E. Howard & Co. Model No. 42 in black walnut. Boston, Massachusetts. 220087

This is the Model Number 42. This example is the smallest of 5 separate sizes that make up a set. This example measures approximately 3 feet 10 inches or 46 inches long. The catalog lists it as being 44 inches in length. Interestingly, this is the third example we have owned that shares this length. The production of this model was somewhat limited. During the period of 1871 through 1880, the Howard records indicated that they manufactured 65 No. 42s over that nine year period and at that time, they sold for approximately $40 a piece. Interestingly, the majority of these models were shipped to Pennsylvania and Ohio. As a comparison, Howard made 91 No. 5 banjos (the smallest size) in 1871 alone. A No. 5 sold for $20.

This series follows the same movement structure that is found in the Model Numbers 1-5 (banjos) and 6-10 (figure eights.) The smallest size has a standard No. 5 movement. The largest size, the No. 38, features a No.1 regulator movement with a sixty beat seconds dial, seconds pendulum, a deadbeat escapement and retaining power. The largest example measures 72 inches in length and has a 14 inch dial. The No. 39 is 60 inches in length and features a 12 inch dial. The No. 40 is 52 inches long and is fitted with an 11 inch dial. The No. 41 is 48 inches long and has a 9 inch dial.

This case is constructed in black walnut and retains what is very likely its original finish. This case features applied carvings that are mounted to the top and bottom of the case. These are deeply carved and are in excellent original condition. The long middle section of the case doubles as a door and is is secured with a lock. This door feature an applied flat throat frame that is decorated with applied moldings, floral carvings and two individual glass windows. The painted tablet in the lower window is original to this clock. It features the traditional E. Howard colors of black, red and gilt paint. The center section of this tablet has been left open in the center so that one can view the motion of gilded pendulum rod and the brass faced damascene decorated bob. Behind the pendulum is a black painted weight board. The pendulum swings in front of this which is original to this clock. It not only provides a guide for the weight or protection for the pendulum but is also used as a field of color for the pendulum to swing in front of. Remnants of the clockmaker’s original set up label are inside the case. The upper glass is framed with a circular molding. This frames the dial.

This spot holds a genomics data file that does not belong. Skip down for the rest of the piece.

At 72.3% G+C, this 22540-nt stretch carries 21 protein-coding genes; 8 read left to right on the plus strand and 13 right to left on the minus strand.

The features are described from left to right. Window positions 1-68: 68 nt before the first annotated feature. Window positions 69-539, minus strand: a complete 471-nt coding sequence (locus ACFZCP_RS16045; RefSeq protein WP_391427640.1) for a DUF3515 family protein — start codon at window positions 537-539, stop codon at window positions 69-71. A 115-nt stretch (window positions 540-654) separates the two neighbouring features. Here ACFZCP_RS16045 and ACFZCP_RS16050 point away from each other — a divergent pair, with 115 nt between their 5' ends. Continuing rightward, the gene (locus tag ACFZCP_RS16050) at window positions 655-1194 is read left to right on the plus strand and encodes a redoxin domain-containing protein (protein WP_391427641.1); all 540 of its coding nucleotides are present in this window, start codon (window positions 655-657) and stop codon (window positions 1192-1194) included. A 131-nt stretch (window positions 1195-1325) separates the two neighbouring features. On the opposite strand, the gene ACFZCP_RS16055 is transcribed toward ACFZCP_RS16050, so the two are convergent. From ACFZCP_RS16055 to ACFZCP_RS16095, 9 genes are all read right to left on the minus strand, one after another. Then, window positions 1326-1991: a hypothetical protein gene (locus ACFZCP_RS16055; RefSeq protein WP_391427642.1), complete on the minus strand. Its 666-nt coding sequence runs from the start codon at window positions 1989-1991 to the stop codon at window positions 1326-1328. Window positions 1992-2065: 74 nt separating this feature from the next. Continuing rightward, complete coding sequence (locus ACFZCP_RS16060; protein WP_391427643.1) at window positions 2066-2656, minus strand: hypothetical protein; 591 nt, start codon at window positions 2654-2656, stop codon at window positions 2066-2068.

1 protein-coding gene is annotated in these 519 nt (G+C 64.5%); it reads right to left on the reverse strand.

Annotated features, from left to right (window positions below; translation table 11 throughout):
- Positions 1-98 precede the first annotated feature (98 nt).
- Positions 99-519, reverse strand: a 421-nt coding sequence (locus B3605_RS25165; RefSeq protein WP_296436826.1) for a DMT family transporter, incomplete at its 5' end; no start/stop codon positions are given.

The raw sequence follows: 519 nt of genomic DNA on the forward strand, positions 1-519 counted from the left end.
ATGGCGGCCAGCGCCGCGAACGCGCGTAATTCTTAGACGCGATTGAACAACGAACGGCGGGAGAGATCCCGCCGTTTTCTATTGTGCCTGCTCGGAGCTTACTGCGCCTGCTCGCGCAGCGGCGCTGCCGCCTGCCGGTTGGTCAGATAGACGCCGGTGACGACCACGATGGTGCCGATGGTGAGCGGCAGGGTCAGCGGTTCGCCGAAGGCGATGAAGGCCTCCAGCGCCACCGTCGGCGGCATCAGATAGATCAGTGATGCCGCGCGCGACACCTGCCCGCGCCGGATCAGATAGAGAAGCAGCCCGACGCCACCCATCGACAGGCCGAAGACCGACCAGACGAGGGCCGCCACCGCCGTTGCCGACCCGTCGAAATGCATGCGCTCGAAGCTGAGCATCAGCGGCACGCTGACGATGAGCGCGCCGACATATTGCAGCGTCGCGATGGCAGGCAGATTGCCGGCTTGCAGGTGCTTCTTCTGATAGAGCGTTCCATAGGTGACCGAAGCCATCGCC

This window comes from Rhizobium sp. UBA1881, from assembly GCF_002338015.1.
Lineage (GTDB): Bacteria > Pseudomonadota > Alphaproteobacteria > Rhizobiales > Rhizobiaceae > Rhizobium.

The 8 inch painted iron dial is signed by the Maker in a script format. This remains in excellent condition. The Company name is signed below the center arbor. It reads, “E. Howard & Co., / Boston.” The hours are indicated with Roman style figures. This dial is applied to a dial board which is mounted to the structure of the case.

The weight driven movement is brass and of very good quality. The Maker’s name can be found die-stamped into the front plate. The movement is designed with a recoil escapement and is considered to be a very accurate time keeper for its small size. The pendulum rod is made of seasoned cherry and retains most of its original gilding. The pendulum bob is zinc. It is covered in brass for compensation. The brass is decorated with a damascene design. This design is in very good condition. The no. 5 weight is cast iron and is original to this clock. This clock is designed to run for 8-days on a wind and was made circa 1875.

It is my opinion, that all of the Howard wall models, this series is the most Victorian looking of the offerings.


About Edward Howard of Boston, Massachusetts.

The E. Howard & Company succeeded the Howard & Davis firm in 1857. The Howard and Davis firm was comprised of Edward Howard and David P. Davis and was established in 1842. Both men served their clock apprenticeship under the guidance of Aaron Willard Jr in Boston. The Howard & Davis firm made high-grade clocks, precision balances, sewing machines, fire engines, watches. After the dissolution of Howard and Davis, Edward Howard became Boston’s leading manufacturer of weight-driven residential, commercial, and tower clocks. Howard also sold a large number of watchman and salve clock systems. These sold well in the late 1800s.

It has been said that the E. Howard Clock company never made an inexpensive clock, and everything they made was of very good quality. As a result, Howard clocks have become very collectible and are prized by their owners. Today, the E. Howard clock name enjoys outstanding name recognition.

For a more in-depth reading of Edward Howard and his various businesses, please read “Willard’s Patent Time Pieces” written by Paul Foley.


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